But by 8:30, he pulled the seat back into place, sat down and began the soft ballad intro to “Still Fighting It” from the Rockin’ The Suburbs. For the next track, 2008’s “You Don’t know Me” Folds encouraged the audience members in the know to sing along and cover Regina Spektor’s part. Two more Rockin’ tunes, “The Ascent of Stan” and the cringy car wreck that is “Zak and Sara.”
“Here’s a song in the key of F, for anyone who’s counting,” Folds said to introduce the “Zak and Sara.” The only track from 2005’s Songs For Silverman that made the set list followed, the fan favorite and ballad sing-along “Landed.” The sing-along continued without missing a beat as the crowd’s excitement swelled and dropped with the opening melody for “The Luckiest.” Arguably the go-to song on thousands of mix CDs from the early aughts, it would have been a strong ending. But the band didn’t stop there. The 13th and 14th songs of Ben Folds’ set were also his last. From the 1995 self-titled Ben Folds Five debut album they performed “Underground” before closing the set with “Rockin’ The Suburbs.”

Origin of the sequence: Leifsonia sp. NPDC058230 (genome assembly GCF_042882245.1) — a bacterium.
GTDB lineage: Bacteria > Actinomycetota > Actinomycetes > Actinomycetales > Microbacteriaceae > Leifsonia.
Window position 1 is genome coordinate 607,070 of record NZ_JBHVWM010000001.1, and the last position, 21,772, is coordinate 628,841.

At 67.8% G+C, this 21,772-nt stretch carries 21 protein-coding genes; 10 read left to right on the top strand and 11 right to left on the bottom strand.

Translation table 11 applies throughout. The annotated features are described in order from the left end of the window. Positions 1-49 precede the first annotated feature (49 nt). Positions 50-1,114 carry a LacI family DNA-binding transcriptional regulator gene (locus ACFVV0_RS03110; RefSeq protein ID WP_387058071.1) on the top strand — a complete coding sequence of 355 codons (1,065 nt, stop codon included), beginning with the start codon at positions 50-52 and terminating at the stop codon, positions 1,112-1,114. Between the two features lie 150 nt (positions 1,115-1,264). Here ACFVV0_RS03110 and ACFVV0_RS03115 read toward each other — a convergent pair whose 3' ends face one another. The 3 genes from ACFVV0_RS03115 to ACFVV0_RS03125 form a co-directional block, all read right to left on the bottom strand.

CAKE took the stage shortly after 9:40, following an over-drawn synth intro. The set began with “Sheep Go To Heaven,” the first of two selections from 1998’s Prolonging The Magic. For the second, third and almost half of the overall 11-song set, they drew from their 1996 debut Fashion Nugget. “Frank Sinatra” led into the Osvaldo Farrés cover, “Perhaps, Perhaps, Perhaps.”